Alternatively, the transparent layer may have the sole function of protecting the information layer, while the mechanical support is provided by a layer on the other side of the information layer, for instance by the protection layer 5 or by a further information layer and a transparent layer connected to the information layer 4.
Information may be stored in the information layer 4 of the record carrier in the form of optically detectable marks arranged in substantially parallel, concentric or spiral tracks, not indicated in the Figure. The marks may be in any optically readable form, e.g. in the form of pits, or areas with a reflection coefficient or a direction of magnetisation different from their surroundings, or a combination of these forms.
The scanning device 1 comprises a radiation source 11 that can emit a radiation beam 12. The radiation source may be a semiconductor laser. A beam splitter 13 reflects the diverging radiation beam 12 towards a collimator lens 14, which converts the diverging beam 12 into a collimated beam 15. The collimated beam 15 is incident on an objective system 18.
The objective system may comprise one or more lenses and/or a grating. The objective system 18 has an optical axis 19. The objective system 18 changes the beam 17 to a converging beam 20, incident on the entrance face 6 of the record carrier 2. The objective system has a spherical aberration correction adapted for passage of the radiation beam through the thickness of the transparent layer 3. The converging beam 20 forms a spot 21 on the information layer 4. Radiation reflected by the information layer 4 forms a diverging beam 22, transformed into a substantially collimated beam 23 by the objective system 18 and subsequently into a converging beam 24 by the collimator lens 14. The beam splitter 13 separates the forward and reflected beams by transmitting at least part of the converging beam 24 towards a detection system 25. The detection system captures the radiation and converts it into electrical output signals 26. A signal processor 27 converts these output signals to various other signals.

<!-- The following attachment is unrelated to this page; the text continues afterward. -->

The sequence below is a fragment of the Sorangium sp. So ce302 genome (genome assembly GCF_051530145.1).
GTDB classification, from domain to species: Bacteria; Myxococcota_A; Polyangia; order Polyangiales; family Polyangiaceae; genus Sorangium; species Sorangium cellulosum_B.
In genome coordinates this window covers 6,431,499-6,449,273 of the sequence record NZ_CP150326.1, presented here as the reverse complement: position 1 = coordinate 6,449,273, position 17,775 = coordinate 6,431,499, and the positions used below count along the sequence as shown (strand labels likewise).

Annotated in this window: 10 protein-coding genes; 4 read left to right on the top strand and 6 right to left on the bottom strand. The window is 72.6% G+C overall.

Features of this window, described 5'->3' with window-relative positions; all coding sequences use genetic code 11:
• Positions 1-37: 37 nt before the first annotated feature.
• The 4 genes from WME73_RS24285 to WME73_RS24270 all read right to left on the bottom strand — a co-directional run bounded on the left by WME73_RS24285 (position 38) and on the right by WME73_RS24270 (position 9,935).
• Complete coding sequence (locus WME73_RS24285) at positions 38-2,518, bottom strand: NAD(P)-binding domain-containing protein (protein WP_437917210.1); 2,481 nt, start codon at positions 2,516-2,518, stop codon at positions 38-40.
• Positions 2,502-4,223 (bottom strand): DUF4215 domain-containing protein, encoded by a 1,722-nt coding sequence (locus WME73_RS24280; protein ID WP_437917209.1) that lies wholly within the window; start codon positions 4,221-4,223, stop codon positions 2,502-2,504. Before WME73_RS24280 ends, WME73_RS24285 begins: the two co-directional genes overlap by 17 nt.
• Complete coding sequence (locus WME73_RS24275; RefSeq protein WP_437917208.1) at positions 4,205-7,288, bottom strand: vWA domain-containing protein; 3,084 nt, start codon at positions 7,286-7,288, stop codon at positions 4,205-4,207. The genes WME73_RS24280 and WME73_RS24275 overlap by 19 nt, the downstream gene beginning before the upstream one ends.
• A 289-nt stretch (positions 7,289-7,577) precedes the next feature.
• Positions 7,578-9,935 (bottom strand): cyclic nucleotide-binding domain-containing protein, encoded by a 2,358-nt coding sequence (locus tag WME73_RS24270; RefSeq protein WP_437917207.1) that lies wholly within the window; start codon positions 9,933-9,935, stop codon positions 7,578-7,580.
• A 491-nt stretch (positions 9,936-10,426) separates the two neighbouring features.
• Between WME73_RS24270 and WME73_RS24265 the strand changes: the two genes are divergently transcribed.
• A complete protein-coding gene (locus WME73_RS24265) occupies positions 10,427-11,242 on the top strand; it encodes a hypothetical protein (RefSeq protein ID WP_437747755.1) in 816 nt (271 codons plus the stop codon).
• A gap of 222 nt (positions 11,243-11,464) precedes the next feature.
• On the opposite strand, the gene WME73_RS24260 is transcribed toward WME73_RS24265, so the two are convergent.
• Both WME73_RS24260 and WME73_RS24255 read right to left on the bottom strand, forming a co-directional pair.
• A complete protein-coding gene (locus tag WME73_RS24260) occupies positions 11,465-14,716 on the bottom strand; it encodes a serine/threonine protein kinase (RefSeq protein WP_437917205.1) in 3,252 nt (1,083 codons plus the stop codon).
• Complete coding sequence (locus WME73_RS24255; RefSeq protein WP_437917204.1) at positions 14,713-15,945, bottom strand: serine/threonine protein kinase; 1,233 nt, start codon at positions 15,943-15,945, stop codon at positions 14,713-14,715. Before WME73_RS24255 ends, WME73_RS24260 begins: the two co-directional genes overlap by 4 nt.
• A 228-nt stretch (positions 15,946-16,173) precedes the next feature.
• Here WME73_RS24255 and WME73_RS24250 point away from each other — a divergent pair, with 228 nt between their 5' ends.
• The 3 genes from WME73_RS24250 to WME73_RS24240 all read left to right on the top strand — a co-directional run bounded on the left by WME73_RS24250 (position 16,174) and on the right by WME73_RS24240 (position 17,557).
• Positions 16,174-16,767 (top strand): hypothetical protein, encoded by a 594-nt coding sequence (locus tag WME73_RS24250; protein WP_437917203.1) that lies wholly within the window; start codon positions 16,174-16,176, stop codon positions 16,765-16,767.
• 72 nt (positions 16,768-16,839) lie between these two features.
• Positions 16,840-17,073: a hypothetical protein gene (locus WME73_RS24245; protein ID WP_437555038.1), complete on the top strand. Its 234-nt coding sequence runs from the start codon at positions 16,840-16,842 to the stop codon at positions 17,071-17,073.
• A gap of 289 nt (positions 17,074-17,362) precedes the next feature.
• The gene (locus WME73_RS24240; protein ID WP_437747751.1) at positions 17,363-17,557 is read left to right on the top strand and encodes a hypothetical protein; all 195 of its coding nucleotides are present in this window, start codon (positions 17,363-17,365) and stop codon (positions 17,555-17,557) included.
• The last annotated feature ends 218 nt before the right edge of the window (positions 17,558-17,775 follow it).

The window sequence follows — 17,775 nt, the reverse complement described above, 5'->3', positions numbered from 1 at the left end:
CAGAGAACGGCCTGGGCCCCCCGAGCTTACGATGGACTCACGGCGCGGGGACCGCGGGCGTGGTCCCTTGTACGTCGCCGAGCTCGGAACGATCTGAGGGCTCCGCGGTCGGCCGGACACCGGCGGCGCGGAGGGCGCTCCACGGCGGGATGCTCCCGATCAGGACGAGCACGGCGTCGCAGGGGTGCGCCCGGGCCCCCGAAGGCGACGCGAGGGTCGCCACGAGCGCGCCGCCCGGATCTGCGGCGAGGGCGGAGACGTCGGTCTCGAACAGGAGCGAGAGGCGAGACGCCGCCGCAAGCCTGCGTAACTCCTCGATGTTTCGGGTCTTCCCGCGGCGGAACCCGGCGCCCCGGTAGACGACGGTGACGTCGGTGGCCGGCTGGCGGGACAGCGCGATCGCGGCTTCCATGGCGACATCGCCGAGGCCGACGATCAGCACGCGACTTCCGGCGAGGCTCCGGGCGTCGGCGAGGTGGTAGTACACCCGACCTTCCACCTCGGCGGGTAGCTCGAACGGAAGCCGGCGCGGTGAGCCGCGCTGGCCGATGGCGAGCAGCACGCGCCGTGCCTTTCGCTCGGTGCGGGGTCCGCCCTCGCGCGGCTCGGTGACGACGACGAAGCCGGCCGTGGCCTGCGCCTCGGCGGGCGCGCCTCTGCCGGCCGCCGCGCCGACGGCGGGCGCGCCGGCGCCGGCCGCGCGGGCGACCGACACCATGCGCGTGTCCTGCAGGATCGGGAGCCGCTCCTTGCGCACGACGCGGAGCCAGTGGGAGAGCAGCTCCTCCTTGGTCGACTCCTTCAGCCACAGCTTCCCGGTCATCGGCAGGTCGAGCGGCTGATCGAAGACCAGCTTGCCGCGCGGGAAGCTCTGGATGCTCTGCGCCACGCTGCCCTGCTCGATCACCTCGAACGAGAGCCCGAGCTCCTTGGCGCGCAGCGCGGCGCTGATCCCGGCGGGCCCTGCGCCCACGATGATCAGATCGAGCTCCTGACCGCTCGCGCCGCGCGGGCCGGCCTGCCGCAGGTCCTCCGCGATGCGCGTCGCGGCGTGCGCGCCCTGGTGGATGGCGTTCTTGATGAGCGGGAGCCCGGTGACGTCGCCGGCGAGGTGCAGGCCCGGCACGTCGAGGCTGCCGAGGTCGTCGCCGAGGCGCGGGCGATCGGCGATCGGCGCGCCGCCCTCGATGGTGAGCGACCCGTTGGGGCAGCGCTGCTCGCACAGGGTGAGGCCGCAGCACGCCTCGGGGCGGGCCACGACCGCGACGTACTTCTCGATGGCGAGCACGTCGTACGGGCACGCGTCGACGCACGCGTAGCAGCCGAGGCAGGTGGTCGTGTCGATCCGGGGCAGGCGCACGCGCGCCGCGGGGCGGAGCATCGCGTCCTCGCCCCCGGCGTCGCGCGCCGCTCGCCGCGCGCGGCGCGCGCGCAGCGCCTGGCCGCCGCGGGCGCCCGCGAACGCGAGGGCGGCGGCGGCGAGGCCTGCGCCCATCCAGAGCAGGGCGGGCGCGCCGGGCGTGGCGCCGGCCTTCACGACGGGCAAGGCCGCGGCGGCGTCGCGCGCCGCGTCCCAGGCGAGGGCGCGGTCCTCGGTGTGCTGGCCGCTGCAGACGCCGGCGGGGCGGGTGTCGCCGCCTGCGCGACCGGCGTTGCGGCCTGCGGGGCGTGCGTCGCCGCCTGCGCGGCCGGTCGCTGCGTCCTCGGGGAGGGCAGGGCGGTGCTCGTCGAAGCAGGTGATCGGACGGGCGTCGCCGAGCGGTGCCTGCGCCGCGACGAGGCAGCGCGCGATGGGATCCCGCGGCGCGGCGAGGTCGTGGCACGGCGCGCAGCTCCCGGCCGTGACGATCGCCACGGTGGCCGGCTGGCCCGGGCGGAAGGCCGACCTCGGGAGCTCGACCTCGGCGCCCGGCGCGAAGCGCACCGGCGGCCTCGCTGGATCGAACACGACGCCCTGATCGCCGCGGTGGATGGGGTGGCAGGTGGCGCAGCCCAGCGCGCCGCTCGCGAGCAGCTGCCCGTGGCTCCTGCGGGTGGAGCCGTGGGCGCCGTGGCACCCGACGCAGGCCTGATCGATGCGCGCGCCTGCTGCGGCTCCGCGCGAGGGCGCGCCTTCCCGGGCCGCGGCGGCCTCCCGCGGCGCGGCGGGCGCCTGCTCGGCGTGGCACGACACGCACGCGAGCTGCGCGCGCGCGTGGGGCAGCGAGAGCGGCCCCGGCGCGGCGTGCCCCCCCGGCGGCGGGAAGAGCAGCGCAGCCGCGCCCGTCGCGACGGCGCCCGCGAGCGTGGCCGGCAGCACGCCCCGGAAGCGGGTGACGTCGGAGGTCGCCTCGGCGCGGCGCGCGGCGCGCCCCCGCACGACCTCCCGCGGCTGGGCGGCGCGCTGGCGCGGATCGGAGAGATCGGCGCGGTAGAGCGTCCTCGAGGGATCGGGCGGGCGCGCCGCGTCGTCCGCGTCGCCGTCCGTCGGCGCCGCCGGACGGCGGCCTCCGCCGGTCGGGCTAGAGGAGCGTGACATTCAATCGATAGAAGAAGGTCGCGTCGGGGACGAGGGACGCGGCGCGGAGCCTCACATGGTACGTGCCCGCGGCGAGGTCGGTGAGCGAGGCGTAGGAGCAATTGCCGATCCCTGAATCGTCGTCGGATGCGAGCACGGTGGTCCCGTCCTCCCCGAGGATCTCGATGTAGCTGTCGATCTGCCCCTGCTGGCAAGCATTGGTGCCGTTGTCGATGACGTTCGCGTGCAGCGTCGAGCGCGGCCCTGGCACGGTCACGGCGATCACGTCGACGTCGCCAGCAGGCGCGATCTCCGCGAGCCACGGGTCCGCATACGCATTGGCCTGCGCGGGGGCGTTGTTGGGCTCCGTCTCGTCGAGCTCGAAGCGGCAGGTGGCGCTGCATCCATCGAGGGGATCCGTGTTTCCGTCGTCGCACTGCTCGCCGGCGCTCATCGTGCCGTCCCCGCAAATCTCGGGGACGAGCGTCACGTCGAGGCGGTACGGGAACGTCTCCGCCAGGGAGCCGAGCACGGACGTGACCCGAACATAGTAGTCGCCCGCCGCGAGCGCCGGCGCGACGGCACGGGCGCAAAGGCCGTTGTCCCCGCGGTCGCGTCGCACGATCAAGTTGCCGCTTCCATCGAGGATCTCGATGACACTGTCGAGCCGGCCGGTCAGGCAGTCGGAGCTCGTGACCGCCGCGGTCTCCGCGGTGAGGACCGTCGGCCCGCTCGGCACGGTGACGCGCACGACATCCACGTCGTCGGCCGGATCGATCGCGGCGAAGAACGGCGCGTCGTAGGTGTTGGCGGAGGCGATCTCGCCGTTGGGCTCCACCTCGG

One of the signals is an information signal 28, the value of which represents infonnation read from the information layer 4. The information signal is processed by an information processing unit for error correction 29. Other signals from the signal processor 27 are the focus error signal and radial error signal 30. The focus error signal represents the axial difference in height between the spot 21 and the information layer 4. The radial error signal represents the distance in the plane of the information layer 4 between the spot 21 and the centre of a track in the information layer to be followed by the spot. The focus error signal and the radial error signal are fed into a servo circuit 31, which converts these signals to servo control signals 32 for controlling a focus actuator and a radial actuator respectively. The actuators are not shown in the Figure. The focus actuator controls the position of the objective system 18 in the focus direction 33, thereby controlling the actual position of the spot 21 such that it coincides substantially with the plane of the information layer 4. The radial actuator controls the position of the objective lens 18 in a radial direction 34, thereby controlling the radial position of the spot 21 such that it coincides substantially with the central line of track to be followed in the information layer 4. The tracks in the Figure run in a direction perpendicular to the plane of the Figure.
The device of Figure 7 in this particular embodiment is adapted to scan also a second type of record carrier having a thicker transparent layer than the record carrier 2. The device may use the radiation beam 12 or a radiation beam having a different wavelength for scanning the record carrier of the second type. The NA of this radiation beam may be adapted to the type of record carrier. The spherical aberration compensation of the objective system must be adapted accordingly.
By providing a device having such an interior surface as described above, the likelihood of the volume of fluid adhering to an incorrect portion of the internal surface of the device is greatly diminished. Consequently, the stability of the device is improved. This is particularly advantageous if the device is used in a portable unit such as a portable CD (Compact Disc) or DVD (Digital Versatile Disc) player.
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|International Classification||G11B7/135, G02B27/00, G11B7/00, G02B26/02, G02B3/14|
|Cooperative Classification||G02B27/005, G02B3/14, G11B2007/0006, G11B7/1374, G02B26/005, G02B27/0068, G11B2007/13727|
|European Classification||G11B7/1374, G02B26/00L, G02B26/00L1, G02B3/14, G02B27/00K7|
|10 Sep 2004||AK||Designated states|